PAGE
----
Mongolians awoke to uncertainty on Monday, awaiting results of a general election that saw the country's two main parties in a dead heat and seeking to avoid a deadlock that could stall key mining deals.

The Mongolian People's Revolutionary Party (MPRP) and the Democratic Party were both confident judging from early returns, but votes in the capital were still uncounted and there was confusion in some areas because of a new voting system.

In the countryside it's looking quite good for us. We are expecting a majority, said Sukhbaatar Uyanga of the MPRP, whose leader Sanjaagiin Bayar is the country's third prime minister in the last four years.

The party ruled Mongolia as a Soviet satellite for much of the last century but has since embraced market reforms.

Local television showed a Democratic Party spokesman predicting victory in some rural districts, but added in several constituencies the race is very tight.

Both parties say they support the ratification of a draft investment agreement that would give the go ahead to Ivanhoe Mines and Rio Tinto to develop the massive Oyu Tolgoi copper and gold project.

It could also open the door to other deals for coal and uranium that lie beneath the vast steppes and deserts of the country whose empire under Genghis Khan stretched as far west as Hungary and where many are nomadic herders.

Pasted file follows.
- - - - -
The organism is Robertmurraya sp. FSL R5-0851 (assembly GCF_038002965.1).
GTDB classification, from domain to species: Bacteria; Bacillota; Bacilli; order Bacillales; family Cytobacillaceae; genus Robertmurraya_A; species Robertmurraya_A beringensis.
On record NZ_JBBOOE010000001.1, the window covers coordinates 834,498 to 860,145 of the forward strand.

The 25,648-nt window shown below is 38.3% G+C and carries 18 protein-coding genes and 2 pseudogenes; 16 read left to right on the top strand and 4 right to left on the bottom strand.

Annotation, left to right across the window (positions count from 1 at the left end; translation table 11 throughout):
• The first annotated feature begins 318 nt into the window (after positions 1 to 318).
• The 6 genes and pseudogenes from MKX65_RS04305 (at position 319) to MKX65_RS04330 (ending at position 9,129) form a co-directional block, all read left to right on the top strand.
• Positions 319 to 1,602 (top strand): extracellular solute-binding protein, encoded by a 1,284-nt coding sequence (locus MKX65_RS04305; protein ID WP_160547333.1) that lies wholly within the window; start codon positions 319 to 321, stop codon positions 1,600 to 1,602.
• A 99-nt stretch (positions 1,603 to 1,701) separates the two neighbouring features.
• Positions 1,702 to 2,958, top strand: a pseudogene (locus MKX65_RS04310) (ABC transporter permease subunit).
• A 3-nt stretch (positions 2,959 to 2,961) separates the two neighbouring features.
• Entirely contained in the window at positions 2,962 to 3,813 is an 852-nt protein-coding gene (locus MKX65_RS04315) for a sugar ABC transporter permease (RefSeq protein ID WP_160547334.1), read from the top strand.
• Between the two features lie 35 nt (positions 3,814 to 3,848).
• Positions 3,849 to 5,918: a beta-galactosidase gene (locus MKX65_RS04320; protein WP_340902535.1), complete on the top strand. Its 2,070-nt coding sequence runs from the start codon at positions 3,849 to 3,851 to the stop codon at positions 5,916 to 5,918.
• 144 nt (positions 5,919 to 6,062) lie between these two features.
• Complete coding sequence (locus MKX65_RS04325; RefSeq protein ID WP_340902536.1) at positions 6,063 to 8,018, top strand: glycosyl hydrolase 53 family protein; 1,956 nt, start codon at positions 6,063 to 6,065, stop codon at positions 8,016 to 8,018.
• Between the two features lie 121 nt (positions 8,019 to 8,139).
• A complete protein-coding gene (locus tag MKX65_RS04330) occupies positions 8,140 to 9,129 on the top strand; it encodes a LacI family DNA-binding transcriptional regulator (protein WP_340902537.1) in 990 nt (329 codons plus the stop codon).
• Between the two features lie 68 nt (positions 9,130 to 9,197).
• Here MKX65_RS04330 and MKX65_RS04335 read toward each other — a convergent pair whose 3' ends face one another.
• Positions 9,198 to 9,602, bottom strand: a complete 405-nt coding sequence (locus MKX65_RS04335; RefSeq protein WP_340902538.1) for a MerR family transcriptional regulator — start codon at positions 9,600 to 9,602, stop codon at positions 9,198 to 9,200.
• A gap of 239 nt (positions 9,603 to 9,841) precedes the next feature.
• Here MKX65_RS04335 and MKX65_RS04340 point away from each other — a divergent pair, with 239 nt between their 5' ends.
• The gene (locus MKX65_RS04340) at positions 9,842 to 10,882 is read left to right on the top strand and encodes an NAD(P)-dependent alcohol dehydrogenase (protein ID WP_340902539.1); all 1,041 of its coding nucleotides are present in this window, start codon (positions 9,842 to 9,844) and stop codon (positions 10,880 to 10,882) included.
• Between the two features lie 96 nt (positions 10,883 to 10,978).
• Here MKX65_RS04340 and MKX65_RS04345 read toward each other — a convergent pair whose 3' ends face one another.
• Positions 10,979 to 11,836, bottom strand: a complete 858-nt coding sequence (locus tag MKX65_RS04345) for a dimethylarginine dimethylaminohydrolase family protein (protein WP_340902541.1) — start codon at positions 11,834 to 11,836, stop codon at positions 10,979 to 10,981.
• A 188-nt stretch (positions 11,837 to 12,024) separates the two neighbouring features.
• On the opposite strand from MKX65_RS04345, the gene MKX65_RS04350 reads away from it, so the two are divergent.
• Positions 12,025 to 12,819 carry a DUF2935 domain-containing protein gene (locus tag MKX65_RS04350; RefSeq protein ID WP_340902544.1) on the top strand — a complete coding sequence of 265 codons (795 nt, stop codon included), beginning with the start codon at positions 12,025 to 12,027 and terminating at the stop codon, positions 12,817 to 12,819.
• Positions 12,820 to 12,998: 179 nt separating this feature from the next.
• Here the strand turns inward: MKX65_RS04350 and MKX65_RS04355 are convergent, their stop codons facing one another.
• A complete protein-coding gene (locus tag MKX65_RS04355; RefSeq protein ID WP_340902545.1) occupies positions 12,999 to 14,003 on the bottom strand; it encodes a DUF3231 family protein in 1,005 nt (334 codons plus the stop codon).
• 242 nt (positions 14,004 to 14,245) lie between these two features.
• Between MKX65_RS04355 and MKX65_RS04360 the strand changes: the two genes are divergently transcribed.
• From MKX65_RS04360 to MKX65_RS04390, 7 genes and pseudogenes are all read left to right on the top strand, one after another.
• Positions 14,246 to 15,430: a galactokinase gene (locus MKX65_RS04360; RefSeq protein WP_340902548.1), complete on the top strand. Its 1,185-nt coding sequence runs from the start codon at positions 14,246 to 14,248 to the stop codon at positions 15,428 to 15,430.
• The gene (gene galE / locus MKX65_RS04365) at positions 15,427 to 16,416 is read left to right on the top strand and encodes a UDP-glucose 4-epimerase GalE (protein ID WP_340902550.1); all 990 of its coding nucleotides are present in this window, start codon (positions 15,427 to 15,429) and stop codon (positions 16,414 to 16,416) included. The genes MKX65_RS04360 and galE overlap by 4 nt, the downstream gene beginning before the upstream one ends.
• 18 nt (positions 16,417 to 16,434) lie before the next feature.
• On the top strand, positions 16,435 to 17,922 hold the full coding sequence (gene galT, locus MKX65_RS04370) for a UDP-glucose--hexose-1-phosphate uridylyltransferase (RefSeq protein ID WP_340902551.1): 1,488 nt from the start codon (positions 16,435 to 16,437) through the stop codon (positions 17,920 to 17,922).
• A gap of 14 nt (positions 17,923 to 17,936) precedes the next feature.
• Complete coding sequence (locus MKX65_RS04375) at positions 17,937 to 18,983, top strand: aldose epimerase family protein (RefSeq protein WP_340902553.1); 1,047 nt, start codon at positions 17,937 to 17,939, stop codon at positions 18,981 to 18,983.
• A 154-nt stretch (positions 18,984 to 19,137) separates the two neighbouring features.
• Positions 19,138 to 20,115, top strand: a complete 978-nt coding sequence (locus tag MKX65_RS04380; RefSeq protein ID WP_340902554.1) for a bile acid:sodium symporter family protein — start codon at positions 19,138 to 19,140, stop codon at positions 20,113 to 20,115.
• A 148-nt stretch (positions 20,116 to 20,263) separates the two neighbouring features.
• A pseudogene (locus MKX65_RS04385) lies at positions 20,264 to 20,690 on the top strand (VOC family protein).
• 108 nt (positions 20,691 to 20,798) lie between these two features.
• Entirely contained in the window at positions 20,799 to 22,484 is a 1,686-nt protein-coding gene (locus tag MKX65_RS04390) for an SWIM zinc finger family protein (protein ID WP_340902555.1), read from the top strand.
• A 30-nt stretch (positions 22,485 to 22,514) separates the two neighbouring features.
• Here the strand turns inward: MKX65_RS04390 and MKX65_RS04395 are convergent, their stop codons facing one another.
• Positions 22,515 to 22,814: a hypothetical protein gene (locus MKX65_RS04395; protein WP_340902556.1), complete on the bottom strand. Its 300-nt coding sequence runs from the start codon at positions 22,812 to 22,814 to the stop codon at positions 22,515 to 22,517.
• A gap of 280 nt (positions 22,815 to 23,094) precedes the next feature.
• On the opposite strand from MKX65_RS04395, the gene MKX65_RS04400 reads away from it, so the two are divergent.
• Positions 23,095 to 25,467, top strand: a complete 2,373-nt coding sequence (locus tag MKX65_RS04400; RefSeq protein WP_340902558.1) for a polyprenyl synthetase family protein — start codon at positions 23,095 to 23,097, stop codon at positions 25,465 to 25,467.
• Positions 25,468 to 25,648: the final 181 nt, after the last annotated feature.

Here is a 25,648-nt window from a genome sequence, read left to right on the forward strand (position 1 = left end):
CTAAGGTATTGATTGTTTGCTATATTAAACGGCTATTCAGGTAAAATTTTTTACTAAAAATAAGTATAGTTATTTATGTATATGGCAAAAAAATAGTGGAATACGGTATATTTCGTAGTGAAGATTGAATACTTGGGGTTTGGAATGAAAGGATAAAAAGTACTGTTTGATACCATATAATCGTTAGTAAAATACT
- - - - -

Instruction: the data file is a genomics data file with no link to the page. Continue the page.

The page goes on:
But several smaller parties are more cautious on mining deals that they fear could give away the country's wealth to foreigners, and those groups could be in a key position if there is no clear majority in parliament.

There were still no results from Ulan Bator, typically a Democratic Party stronghold, and a move away from the first-past-the-post system has meant confusion over counting and more difficulty predicting results.

Mongolia's Election Commission said a final result could be expected after 0600 GMT at the earliest, but if there were disputes in some districts it could be much later. (Reporting by Lindsay Beck; Editing by Jerry Norton)